Cavs point guard Kyrie Irving has admitted he wants to spend his NBA money on a "self-sustaining community."
Recently appearing on the Short Story Long podcast, Irving told host Chris Pfaff about his "big aspirations" for the next 20 years saying: "We're just working on a plan where, ultimately, we can accomplish that on a grander scale of a lot of acres, farmable land, and basically buy that land and start building our own damn community."
Apparently, Irving already has some unnamed people on board with his vision continuing, "We have some people, but we need more. We'll find each other in terms of how do you accomplish something like that, that you have a self-sustaining community that ultimately is all together."
Irving has a pretty simple explanation for the reason he wants to go off the grid and create his own version of paradise: life is just too expensive. During the podcast he went off on a tangent explaining all of the "unjustifiable" things one has to pay for:
"The fact that it costs a (lot) to be healthy. The fact that it costs a whole bunch of money to get fresh, organic, free-range eggs. So you're telling me that these organic eggs... what's the difference? The quality of food and things in this crazy world. I always say it to my friend. The fact that you have to pay to play in this world is ridiculous. You really have to pay to play. You have to pay your phone bill. You have to pay for the spot that you're living in right now. You have to pay for your clothes. You have to pay for your hat. You have to pay for your shirt. And on top of that, you want to throw on some jewelry. And then there's a separate class that they've put us in because of money."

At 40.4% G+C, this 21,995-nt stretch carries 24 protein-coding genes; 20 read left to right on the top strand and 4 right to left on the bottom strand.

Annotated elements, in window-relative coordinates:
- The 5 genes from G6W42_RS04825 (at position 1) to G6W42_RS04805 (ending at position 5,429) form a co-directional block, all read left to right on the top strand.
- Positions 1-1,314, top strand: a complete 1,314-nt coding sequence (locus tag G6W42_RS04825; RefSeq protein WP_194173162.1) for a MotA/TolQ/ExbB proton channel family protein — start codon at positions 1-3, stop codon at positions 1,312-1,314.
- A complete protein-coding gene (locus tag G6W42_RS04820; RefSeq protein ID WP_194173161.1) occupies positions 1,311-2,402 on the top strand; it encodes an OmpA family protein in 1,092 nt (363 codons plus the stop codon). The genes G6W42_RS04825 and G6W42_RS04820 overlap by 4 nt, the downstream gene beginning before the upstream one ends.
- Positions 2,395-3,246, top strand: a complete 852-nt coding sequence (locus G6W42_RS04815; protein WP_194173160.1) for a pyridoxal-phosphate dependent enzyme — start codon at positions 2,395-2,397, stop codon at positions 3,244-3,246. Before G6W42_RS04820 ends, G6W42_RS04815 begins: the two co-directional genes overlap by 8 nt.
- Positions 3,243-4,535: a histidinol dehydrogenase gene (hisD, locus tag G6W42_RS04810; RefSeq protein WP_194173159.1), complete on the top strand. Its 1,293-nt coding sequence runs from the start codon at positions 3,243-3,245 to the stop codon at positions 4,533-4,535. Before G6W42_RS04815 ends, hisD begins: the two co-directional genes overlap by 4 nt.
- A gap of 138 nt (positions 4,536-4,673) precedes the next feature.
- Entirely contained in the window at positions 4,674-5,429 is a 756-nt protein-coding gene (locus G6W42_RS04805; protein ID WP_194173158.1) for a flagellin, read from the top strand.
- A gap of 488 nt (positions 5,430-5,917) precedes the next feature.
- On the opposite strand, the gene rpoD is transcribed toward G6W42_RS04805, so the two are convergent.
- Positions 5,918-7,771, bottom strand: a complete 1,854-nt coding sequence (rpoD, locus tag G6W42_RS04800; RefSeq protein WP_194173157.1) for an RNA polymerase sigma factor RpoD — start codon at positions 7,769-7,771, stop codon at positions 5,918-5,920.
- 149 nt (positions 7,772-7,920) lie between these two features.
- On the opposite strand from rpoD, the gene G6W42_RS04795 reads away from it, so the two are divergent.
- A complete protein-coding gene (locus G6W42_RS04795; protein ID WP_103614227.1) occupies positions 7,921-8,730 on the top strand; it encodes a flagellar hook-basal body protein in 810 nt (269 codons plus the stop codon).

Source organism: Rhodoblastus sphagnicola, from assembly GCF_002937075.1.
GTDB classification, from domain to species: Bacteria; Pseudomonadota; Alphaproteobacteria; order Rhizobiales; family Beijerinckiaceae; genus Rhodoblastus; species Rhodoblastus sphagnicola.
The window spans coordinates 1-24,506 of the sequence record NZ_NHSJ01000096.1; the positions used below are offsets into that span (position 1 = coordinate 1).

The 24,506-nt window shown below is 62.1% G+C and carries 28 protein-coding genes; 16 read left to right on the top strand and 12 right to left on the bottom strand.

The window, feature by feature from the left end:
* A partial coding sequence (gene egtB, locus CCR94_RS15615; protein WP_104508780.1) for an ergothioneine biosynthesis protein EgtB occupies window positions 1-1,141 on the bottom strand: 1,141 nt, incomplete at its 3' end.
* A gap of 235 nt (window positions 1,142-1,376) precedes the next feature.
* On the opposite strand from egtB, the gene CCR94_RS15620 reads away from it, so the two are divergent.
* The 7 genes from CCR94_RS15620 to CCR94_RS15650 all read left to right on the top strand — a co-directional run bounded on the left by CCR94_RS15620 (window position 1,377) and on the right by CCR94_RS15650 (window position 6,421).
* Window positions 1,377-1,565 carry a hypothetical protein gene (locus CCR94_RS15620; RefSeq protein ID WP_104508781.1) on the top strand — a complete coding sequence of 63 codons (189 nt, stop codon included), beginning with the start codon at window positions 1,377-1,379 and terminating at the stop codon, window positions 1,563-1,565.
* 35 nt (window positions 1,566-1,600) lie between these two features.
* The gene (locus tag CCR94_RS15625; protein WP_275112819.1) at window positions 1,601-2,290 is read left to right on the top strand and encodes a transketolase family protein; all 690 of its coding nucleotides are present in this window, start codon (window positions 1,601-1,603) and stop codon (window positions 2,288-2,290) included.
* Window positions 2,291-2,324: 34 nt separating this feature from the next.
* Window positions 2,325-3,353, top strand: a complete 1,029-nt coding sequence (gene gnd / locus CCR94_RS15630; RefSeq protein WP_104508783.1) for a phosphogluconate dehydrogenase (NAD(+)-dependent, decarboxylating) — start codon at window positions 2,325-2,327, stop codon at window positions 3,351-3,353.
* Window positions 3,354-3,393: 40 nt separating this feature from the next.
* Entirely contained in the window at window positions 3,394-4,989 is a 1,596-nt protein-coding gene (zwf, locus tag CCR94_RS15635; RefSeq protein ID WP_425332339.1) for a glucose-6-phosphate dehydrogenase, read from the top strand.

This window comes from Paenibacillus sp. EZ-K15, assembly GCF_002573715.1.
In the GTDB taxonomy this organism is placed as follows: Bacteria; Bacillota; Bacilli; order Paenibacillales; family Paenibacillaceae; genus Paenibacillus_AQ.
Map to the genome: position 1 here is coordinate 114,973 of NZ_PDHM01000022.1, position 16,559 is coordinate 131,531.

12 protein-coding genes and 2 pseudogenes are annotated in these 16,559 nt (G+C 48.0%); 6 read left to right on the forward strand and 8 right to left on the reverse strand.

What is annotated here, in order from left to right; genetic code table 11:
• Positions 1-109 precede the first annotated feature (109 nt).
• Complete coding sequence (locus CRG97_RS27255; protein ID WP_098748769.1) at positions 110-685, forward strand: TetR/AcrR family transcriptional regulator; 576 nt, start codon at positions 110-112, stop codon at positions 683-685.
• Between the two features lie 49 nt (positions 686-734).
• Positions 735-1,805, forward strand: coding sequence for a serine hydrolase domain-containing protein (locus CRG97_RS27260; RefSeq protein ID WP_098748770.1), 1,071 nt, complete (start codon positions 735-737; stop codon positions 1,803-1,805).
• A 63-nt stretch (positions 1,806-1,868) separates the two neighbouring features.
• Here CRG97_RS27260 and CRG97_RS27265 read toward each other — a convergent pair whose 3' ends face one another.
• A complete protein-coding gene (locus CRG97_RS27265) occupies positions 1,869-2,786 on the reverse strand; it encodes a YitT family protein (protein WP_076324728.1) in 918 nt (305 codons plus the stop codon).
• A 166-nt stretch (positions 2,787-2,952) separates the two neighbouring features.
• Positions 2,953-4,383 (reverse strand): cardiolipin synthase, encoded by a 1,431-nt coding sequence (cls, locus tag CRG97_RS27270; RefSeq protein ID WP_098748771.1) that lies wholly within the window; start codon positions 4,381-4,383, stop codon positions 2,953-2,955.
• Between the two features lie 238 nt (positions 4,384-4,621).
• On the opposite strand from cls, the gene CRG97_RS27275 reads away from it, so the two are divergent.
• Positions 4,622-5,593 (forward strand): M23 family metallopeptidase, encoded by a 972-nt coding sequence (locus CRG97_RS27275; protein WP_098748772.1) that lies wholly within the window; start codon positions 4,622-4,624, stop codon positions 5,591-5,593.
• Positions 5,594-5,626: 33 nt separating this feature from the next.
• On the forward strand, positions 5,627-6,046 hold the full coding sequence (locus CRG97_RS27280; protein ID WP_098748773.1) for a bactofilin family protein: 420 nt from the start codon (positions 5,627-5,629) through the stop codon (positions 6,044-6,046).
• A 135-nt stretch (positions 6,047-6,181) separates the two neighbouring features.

And with Irving's steady flow of income, perhaps he could easily finance this "community" himself. The basketball star currently has a five-year, $90 million contract with the Cavs and continues a successful partnership with Nike, debuting even more sweet kicks this summer.
If all of this feels a bit eccentric, it's not the first time Kyrie has said something a bit bizarre. He once admitted to believing the Earth is flat, only to later rebuke the claim. You can watch the full "self-sustaining" interview below: